The Commission on the Theft of American Intellectual Property concluded in May that technology theft amounted to a loss of more than $300 billion a year, the equivalent of total annual US exports to Asia. “Virtually every sector and technology is attacked,” the commission said.

“National industrial policy goals in China encourage IP theft, and an extraordinary number of Chinese in business and government entities are engaged in this practice,” said the report by the commission, which was led by Dennis C. Blair, a former director of national intelligence, and Jon M Huntsman Jr, a former ambassador to China.

The Chinese Foreign Ministry and the State Council, China’s Cabinet, declined to comment for this article.

In early May, the Commerce Ministry denied accusations by the US. Trade Representative that China was weak on enforcing intellectual property rights. “The Chinese government attaches great importance to intellectual property protection and has made great progress in areas like intellectual property legislation and enforcement,” it said.

Technical information

Cases like the one at NYU of overseas Chinese scientists and scholars accused of secretly transferring technical information are considered rare, especially given that the number of Chinese students going abroad reached 400,000 last year.

The growing emphasis in the US on technology theft by China has made some Chinese-Americans and overseas Chinese fearful of undue persecution. They point to the fiasco of the Wen Ho Lee case, in which a Chinese-American scientist was wrongly accused by federal officials of stealing classified nuclear-related documents.

Frank H Wu, dean of the Hastings College of the Law at the University of California and a member of the Committee of 100, a Chinese-American advocacy group, urged Americans not to judge people on their ethnicity.

Some foreign economists say Chinese institutions have been unable to capitalise fully on technical knowledge acquired from overseas Chinese. A notable financial failure is Suntech Power, one of the world’s biggest solar-panel makers, whose main subsidiary declared bankruptcy in March. Its founder, Shi Zhengrong, was an overseas scientist who had gotten Australian citizenship and had several patents to his name before deciding to return to China to start a business. The city of Wuxi had lured him there with a $6 million initial investment in his company.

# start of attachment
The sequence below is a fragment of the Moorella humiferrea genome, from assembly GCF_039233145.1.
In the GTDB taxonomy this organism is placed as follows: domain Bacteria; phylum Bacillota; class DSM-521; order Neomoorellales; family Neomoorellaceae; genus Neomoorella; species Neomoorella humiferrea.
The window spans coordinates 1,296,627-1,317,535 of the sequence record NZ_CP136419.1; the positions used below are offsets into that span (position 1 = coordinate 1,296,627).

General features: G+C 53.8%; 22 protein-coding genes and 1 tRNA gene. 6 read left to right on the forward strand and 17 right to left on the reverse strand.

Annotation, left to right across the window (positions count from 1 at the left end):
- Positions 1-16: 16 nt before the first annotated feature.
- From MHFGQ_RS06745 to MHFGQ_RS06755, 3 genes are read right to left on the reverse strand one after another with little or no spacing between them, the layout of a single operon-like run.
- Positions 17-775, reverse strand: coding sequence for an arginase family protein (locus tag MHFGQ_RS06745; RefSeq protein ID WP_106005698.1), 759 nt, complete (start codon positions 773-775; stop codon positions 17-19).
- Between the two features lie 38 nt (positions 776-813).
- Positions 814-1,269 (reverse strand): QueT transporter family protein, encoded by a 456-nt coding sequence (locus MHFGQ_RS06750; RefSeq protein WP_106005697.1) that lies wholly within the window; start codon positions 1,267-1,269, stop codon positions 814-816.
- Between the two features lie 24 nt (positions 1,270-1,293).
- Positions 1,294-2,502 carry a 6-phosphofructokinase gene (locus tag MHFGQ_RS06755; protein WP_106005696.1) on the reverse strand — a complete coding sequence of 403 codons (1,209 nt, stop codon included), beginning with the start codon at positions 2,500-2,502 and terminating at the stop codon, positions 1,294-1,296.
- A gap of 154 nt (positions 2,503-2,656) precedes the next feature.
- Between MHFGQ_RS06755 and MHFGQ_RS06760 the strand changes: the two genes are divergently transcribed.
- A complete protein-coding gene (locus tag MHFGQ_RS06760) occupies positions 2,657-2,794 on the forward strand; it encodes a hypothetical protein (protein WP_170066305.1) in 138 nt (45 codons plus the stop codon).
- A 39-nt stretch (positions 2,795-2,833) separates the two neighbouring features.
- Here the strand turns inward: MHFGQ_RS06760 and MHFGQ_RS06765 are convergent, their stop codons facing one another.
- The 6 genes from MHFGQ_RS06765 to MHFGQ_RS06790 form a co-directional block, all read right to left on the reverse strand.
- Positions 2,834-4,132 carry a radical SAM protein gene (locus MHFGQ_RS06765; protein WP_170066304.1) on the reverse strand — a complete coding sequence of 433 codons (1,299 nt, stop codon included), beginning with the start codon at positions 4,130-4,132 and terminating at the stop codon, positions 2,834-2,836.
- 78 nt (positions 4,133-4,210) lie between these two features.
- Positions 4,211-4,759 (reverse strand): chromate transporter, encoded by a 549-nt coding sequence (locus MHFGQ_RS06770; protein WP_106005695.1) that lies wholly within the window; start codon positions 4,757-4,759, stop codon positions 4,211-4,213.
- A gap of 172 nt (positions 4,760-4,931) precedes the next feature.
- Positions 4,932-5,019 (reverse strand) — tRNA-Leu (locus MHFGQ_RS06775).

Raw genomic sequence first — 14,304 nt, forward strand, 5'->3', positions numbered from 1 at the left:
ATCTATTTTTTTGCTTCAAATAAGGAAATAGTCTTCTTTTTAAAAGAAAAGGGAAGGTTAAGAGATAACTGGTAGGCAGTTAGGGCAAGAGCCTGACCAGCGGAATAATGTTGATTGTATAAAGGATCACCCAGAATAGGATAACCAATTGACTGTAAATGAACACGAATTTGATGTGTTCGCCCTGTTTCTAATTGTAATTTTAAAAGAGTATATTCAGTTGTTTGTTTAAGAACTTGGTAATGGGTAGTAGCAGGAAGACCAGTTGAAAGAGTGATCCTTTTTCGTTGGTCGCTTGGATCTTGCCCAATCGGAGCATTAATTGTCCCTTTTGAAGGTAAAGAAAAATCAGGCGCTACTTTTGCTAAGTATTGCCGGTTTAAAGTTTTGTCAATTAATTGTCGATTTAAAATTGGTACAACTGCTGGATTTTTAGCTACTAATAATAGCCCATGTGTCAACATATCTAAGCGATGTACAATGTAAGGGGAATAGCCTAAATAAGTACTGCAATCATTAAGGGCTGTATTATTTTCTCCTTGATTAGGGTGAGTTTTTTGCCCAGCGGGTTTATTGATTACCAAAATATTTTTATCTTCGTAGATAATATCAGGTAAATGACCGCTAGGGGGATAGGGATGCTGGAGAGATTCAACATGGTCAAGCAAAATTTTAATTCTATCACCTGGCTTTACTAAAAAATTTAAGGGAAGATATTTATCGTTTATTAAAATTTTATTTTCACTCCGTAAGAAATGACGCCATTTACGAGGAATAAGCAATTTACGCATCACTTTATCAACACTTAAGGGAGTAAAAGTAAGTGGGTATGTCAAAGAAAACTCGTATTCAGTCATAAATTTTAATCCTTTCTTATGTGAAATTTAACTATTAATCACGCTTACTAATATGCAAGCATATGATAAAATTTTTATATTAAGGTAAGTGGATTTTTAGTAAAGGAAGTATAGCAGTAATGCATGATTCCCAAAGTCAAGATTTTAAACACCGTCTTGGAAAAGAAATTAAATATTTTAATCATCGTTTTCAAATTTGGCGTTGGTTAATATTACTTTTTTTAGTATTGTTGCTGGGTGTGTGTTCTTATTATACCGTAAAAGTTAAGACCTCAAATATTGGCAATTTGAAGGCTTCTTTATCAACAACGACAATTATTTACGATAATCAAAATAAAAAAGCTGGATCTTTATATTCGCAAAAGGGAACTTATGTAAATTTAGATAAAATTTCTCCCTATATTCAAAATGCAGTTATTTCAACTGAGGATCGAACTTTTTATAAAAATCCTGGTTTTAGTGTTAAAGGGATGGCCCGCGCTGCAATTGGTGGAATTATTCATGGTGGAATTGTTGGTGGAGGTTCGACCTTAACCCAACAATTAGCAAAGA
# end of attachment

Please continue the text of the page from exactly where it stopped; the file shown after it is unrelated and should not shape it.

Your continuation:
There are overseas Chinese associations in the technology field that are transparent about their ties to Chinese institutions and government agencies. One such group is the Silicon Valley Chinese Overseas Business Association, whose stated goal is to promote the business interests of its members, some of whom hold posts as technical advisers in Chinese ministries and universities. The president, Dongping Daniel Zhu, founded Zaptron Systems, which specializes in analysis of the Chinese stock market. The group has laboratories in Shanghai and Dalian.

An online biography says Zhu, who has a PhD in electrical engineering from Virginia Tech, has been invited every year since 1995 by Chinese ministries and local governments to give seminars and consult with industrial and high-tech parks in China.

The authors of the industrial espionage book said they were not trying to put overseas Chinese under unfair scrutiny; rather, they want the US government and US companies to be aware of the sophistication of China’s efforts.